Djibouti has rejected a U.K. court ruling to hand back control of a container terminal to global port operator DP World, after taking it over two years ago and allowing a Chinese state entity to build a separate terminal for the growing African market. The London Court of International Arbitration this week asked the East African country to restore DP World’s rights to run the Doraleh terminal for 25 years in line with a deal signed in 2004.
It was the court’s fifth order in favor of DP World since Djibouti nationalized the facility in January, 2018. “This ruling comes as no surprise,” Djibouti’s government said in a statement. “It is the outcome of the iniquitous provisions of the concession, which could force a state to set aside and disregard its own law, to revive a concession that was terminated on the grounds of the higher interest of the Djiboutian nation.” The statement said Djibouti is open to discussing paying “fair compensation” but won’t accept the court’s order. Legal experts said the LCIA can’t enforce any rulings if governments don’t abide.
“We encourage all parties to abide by the court’s ruling,” a DP World spokesman said. “We were never offered compensation and we don’t want it. We want our concession back.” The spokesman said the port operator has lost more than $1 billion in business since it was forced out of the Doraleh terminal.
The case reflects Beijing’s growing influence in developing African nations, which have been willing to lease state assets in return for Chinese state investments.
Along with the concession that gave DP World the exclusive right to move containers in Djibouti, the Dubai-based operator owned 33% of the Doraleh terminal, with the government holding the rest.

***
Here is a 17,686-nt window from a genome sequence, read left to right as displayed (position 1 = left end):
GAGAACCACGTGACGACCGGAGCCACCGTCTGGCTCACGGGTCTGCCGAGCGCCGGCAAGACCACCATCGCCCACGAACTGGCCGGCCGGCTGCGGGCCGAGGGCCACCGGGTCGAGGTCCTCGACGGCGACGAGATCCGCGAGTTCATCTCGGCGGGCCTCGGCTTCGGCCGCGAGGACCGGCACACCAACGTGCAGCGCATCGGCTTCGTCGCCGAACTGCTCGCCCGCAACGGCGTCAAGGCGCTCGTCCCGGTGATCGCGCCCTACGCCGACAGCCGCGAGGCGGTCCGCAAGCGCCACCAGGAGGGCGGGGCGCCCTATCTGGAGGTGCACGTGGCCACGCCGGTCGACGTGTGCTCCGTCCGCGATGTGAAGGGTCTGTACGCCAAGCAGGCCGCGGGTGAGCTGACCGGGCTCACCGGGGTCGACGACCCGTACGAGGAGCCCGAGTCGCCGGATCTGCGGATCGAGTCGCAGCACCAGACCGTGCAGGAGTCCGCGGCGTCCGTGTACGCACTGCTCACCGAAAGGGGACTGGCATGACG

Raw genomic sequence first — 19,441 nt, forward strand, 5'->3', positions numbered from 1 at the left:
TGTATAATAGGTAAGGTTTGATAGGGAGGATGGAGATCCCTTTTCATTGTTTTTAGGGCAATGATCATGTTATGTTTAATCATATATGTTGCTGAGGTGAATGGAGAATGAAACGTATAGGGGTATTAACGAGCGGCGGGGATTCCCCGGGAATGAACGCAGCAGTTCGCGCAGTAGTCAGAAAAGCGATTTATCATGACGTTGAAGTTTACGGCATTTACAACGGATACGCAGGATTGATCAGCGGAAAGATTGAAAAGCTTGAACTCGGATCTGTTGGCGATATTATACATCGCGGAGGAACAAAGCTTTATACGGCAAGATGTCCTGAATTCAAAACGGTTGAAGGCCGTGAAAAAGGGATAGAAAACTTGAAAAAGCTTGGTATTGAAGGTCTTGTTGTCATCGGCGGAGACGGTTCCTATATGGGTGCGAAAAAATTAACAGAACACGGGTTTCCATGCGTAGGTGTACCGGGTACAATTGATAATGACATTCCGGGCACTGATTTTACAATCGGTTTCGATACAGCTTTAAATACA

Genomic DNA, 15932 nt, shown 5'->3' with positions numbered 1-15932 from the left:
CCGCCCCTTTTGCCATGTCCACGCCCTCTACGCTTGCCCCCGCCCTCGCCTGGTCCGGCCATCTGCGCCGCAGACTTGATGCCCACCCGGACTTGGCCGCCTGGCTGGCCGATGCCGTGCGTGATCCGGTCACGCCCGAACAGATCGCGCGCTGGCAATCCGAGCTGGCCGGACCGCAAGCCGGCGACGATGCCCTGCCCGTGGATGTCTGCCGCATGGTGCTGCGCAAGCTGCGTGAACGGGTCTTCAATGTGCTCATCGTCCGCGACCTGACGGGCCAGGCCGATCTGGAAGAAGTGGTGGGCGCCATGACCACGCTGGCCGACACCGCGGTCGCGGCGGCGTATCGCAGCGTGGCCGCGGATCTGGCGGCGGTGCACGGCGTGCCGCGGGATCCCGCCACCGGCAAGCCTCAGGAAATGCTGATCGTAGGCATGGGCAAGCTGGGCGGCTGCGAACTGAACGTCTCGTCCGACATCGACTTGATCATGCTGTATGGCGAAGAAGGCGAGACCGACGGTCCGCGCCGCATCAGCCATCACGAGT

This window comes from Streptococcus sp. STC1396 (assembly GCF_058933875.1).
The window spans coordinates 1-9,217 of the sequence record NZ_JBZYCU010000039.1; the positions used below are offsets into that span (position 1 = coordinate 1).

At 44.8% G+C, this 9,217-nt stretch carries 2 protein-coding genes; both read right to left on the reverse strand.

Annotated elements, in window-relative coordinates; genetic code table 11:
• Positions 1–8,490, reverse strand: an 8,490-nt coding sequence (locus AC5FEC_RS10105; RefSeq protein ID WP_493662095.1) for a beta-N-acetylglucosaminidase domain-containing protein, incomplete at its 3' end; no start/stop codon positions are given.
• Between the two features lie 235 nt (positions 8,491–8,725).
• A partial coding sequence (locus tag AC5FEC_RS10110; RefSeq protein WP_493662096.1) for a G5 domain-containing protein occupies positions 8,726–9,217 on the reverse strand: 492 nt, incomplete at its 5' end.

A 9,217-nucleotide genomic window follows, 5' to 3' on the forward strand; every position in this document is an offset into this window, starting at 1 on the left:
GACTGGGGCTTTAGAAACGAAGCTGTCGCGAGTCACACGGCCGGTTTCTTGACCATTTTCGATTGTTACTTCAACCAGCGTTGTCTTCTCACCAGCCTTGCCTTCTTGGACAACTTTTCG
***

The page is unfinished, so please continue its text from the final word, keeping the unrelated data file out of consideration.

After nationalization, Djibouti offered a quarter of its stake to Chinese state behemoth China Merchants Ports Holdings, which is active across the world in port construction, container logistics and terminal management.
China Merchants also built a separate container terminal in Djibouti as part of Beijing’s Belt and Road Initiative, the multi-trillion dollar China is undertaking to build out global supply chains by running seaports in Europe, Asia and Africa.
These gateways afford Chinese vessels priority handling and lower docking fees, giving China’s carriers and their shipping customers an advantage in the contest to deliver as much cargo as possible in the shortest time to European markets.
Djibouti stands at the entrance to the Red Sea and about 12% of all seaborne trade passes by there on giant vessels using the Suez Canal. There are no other ports along the coastline of East Africa with infrastructure to handle, store and trade cargo.
Djibouti’s location at the Horn of Africa also makes its ports strategically important for nations looking to exert influence across the region. The U.S. has a military installation in Djibouti for monitoring sea traffic tied to the Middle East. China also has a military base in Djibouti, its first in a foreign country.
DP World has separately sued China Merchants for breach of exclusivity in moving containers in and out of Djibouti. The case will be heard at Hong Kong’s High Court in March.
China Merchants executives say their own terminal, which includes a China-backed $3.5 billion free trade zone, is legal under a separate deal with Djibouti.